What are the best strategies for feeding?


Breastfeeding, also called nursing, is the process of feeding human breast milk to an infant, either directly from the breast or by expressing (pumping out) the milk from the breast and bottle-feeding it to the infant. Milk from the breast provides an infant with essential calories, nutrients, and antibodies to protect against some infections.1

For women in the United States, the American Academy of Pediatrics (AAP) currently recommends1:

  • Infants should be fed breast milk exclusively for the first 6 months after birth. Exclusive breastfeeding means that the infant does not receive any additional foods (except vitamin D) or fluids unless medically recommended.
  • After the first 6 months and until the infant is 1 year old, the AAP recommends that the mother continue breastfeeding while gradually introducing solid foods into the infant's diet.
  • After 1 year, breastfeeding can be continued if mutually desired by the mother and her infant.

According to the AAP, breastfeeding reduces the risk of sudden infant death syndrome (SIDS) by more than one-third. Also, adolescent and adult obesity is reduced by up to nearly one-third in breastfed infants compared with those who are not breastfed.1 NICHD-supported research suggests that some of the fatty acids contained in breast milk play important roles in helping brain development.2

Breastfeeding is beneficial to the mother, too:

  • Nursing helps a woman's body secrete hormones, causing her uterus to contract and heal. These hormones also postpone the restarting of menstruation.
  • Breastfeeding reduces the chance of postpartum depression, enhances mother-infant bonding, and can create a sense of accomplishment and satisfaction.
  • Some authorities believe that breastfeeding women have lower risks of developing breast and uterine cancers.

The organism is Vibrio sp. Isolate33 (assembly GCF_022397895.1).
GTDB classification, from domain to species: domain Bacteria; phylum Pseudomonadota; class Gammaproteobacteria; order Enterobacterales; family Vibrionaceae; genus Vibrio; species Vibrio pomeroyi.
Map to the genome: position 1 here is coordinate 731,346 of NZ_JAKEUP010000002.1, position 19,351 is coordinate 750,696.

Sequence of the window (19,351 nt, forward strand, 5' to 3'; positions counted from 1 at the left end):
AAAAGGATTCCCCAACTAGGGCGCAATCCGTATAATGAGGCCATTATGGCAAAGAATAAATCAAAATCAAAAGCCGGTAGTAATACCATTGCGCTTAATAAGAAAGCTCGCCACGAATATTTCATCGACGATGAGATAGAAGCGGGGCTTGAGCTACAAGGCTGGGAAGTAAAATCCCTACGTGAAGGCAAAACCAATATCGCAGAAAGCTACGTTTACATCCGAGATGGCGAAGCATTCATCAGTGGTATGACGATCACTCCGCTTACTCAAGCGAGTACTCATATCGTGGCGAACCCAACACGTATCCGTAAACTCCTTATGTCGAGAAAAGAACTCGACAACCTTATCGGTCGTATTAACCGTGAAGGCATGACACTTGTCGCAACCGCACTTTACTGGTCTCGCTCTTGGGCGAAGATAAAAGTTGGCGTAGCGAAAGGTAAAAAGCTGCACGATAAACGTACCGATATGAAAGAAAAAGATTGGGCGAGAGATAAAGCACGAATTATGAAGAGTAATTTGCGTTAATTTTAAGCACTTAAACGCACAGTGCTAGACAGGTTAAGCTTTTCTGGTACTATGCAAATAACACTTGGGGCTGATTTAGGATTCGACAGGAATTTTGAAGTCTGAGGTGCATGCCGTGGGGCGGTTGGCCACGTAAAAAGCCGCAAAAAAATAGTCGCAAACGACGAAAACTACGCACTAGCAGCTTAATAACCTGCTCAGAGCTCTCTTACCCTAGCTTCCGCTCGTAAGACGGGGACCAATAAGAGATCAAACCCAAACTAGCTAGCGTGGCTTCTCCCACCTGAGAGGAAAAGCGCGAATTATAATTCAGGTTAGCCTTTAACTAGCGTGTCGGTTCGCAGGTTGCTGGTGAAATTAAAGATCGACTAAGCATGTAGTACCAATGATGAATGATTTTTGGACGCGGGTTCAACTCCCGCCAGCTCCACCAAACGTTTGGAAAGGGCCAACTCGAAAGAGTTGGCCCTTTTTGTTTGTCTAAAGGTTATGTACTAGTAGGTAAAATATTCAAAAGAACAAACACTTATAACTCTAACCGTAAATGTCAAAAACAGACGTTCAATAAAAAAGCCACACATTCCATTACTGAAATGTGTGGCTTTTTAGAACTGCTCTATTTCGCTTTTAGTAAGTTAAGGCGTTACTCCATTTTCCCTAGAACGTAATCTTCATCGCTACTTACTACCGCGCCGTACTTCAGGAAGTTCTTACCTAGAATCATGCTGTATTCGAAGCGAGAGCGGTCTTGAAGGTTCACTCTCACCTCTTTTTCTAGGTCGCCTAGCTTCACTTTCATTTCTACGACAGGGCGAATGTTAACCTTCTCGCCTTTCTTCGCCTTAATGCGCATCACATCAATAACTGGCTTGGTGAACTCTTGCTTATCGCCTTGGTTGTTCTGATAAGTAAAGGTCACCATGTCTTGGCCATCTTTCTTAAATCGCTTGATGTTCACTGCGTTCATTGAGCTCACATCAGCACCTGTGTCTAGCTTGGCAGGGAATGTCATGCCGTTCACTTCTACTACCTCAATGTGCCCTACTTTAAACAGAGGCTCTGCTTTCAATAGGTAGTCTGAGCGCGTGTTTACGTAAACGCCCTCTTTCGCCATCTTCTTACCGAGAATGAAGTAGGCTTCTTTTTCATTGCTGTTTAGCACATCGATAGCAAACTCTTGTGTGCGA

About 75% of mothers initiate breastfeeding for their newborn infants.1 Mothers who are interested in breastfeeding should discuss it with their healthcare providers both before the baby is born and while in the hospital.1 Visit the Breastfeeding: Resources and Publications section for organizations that can assist with breastfeeding.

In addition, the Breastfeeding health topic provides detailed information about breastfeeding and related issues. The U.S. Department of Agriculture offers an online tool (https://www.myplate.gov/life-stages/pregnancy-and-breastfeeding) that can help women who are breastfeeding plan their meals to ensure that their nutrition is optimal using references to specific food groups.

When should solid foods be introduced?

The AAP recommends breastfeeding as the sole source of nutrition for infants for at least 6 months. As solid foods are added to the infant's diet, breastfeeding should continue until at least 12 months. Breastfeeding may go on after 12 months, if desired by the mother and infant.3

The AAP offers specific recommendations external link about the variety of foods that an infant's diet should include starting after about 6 months of age, though solids may be introduced a bit earlier.3 Also, the AAP recommends limiting fruit juices in infants' and children's diets.4 Special care needs to be used when selecting and preparing "finger foods" that infants can handle themselves. Such items could lead some infants to choke on them.


  1. American Academy of Pediatrics. (2012). Policy statement: Breastfeeding and the use of human milk. Pediatrics, 129, e827–e841. Retrieved April 27, 2012, from https://pediatrics.aappublications.org/content/129/3/e827 external link
  2. Birch, E. E., Garfield, S., Hoffman, D. R., Uauy, R., & Birch, D. G. (2000). A randomized controlled trial of early dietary supply of long-chain polyunsaturated fatty acids and mental development in term infants. Developmental Medicine & Child Neurology, 42, 174–181.
  3. American Academy of Pediatrics. (2012). Ages & stages: Switching to solid foods. Retrieved August 5, 2012, from http://www.healthychildren.org/English/ages-stages/baby/feeding-nutrition/Pages/Switching-To-Solid-Foods.aspx external link
  4. American Academy of Pediatrics. (2011). Where we stand: Fruit juices. Retrieved August 5, 2012, from http://www.healthychildren.org/English/healthy-living/nutrition/Pages/Where-We-Stand-Fruit-Juice.aspx external link
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